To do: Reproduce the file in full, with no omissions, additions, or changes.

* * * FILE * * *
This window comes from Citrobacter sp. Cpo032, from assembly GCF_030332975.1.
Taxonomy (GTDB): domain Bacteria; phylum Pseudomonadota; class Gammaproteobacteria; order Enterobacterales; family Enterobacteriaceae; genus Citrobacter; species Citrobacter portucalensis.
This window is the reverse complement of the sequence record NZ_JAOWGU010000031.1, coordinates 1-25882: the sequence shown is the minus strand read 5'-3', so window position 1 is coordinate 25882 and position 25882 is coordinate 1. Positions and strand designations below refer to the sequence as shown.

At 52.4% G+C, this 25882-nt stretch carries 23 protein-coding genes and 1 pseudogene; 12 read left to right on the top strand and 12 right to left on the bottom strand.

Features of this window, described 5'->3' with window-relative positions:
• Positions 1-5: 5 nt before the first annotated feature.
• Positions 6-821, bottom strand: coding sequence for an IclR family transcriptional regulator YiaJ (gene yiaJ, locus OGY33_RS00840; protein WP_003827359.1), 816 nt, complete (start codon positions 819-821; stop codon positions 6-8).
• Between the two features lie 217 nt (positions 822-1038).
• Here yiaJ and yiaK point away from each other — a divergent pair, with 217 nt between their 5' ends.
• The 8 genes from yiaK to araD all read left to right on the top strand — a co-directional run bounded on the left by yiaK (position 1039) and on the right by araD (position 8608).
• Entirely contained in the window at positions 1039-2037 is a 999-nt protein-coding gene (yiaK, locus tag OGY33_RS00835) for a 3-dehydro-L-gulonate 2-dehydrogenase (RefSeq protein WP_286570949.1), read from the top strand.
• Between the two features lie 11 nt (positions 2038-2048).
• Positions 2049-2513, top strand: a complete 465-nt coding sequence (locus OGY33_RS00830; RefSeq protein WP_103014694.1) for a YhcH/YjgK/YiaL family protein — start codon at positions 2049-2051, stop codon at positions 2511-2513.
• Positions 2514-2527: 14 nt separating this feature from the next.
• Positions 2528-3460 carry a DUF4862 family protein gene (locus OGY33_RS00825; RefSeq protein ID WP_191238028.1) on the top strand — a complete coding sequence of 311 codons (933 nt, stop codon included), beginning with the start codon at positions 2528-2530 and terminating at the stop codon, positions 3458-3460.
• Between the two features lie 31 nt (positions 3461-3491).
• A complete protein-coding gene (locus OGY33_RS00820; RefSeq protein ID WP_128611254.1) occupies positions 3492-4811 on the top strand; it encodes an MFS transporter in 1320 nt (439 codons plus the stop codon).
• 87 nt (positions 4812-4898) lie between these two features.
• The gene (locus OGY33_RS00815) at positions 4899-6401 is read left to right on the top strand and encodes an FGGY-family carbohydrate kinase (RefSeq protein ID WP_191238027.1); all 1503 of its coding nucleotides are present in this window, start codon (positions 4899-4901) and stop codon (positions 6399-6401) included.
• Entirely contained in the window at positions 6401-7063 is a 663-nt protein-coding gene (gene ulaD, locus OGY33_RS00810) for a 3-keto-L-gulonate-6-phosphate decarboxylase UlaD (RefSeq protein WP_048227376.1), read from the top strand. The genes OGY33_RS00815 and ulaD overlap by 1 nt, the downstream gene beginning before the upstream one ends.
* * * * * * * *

This window comes from Citrobacter sp. Cpo032, from assembly GCF_030332975.1.
Taxonomy (GTDB): domain Bacteria; phylum Pseudomonadota; class Gammaproteobacteria; order Enterobacterales; family Enterobacteriaceae; genus Citrobacter; species Citrobacter portucalensis.
This window is the reverse complement of the sequence record NZ_JAOWGU010000031.1, coordinates 1-25882: the sequence shown is the minus strand read 5'-3', so window position 1 is coordinate 25882 and position 25882 is coordinate 1. Positions and strand designations below refer to the sequence as shown.

At 52.4% G+C, this 25882-nt stretch carries 23 protein-coding genes and 1 pseudogene; 12 read left to right on the top strand and 12 right to left on the bottom strand.

Features of this window, described 5'->3' with window-relative positions:
• Positions 1-5: 5 nt before the first annotated feature.
• Positions 6-821, bottom strand: coding sequence for an IclR family transcriptional regulator YiaJ (gene yiaJ, locus OGY33_RS00840; protein WP_003827359.1), 816 nt, complete (start codon positions 819-821; stop codon positions 6-8).
• Between the two features lie 217 nt (positions 822-1038).
• Here yiaJ and yiaK point away from each other — a divergent pair, with 217 nt between their 5' ends.
• The 8 genes from yiaK to araD all read left to right on the top strand — a co-directional run bounded on the left by yiaK (position 1039) and on the right by araD (position 8608).
• Entirely contained in the window at positions 1039-2037 is a 999-nt protein-coding gene (yiaK, locus tag OGY33_RS00835) for a 3-dehydro-L-gulonate 2-dehydrogenase (RefSeq protein WP_286570949.1), read from the top strand.
• Between the two features lie 11 nt (positions 2038-2048).
• Positions 2049-2513, top strand: a complete 465-nt coding sequence (locus OGY33_RS00830; RefSeq protein WP_103014694.1) for a YhcH/YjgK/YiaL family protein — start codon at positions 2049-2051, stop codon at positions 2511-2513.
• Positions 2514-2527: 14 nt separating this feature from the next.
• Positions 2528-3460 carry a DUF4862 family protein gene (locus OGY33_RS00825; RefSeq protein ID WP_191238028.1) on the top strand — a complete coding sequence of 311 codons (933 nt, stop codon included), beginning with the start codon at positions 2528-2530 and terminating at the stop codon, positions 3458-3460.
• Between the two features lie 31 nt (positions 3461-3491).
• A complete protein-coding gene (locus OGY33_RS00820; RefSeq protein ID WP_128611254.1) occupies positions 3492-4811 on the top strand; it encodes an MFS transporter in 1320 nt (439 codons plus the stop codon).
• 87 nt (positions 4812-4898) lie between these two features.
• The gene (locus OGY33_RS00815) at positions 4899-6401 is read left to right on the top strand and encodes an FGGY-family carbohydrate kinase (RefSeq protein ID WP_191238027.1); all 1503 of its coding nucleotides are present in this window, start codon (positions 4899-4901) and stop codon (positions 6399-6401) included.
• Entirely contained in the window at positions 6401-7063 is a 663-nt protein-coding gene (gene ulaD, locus OGY33_RS00810) for a 3-keto-L-gulonate-6-phosphate decarboxylase UlaD (RefSeq protein WP_048227376.1), read from the top strand. The genes OGY33_RS00815 and ulaD overlap by 1 nt, the downstream gene beginning before the upstream one ends.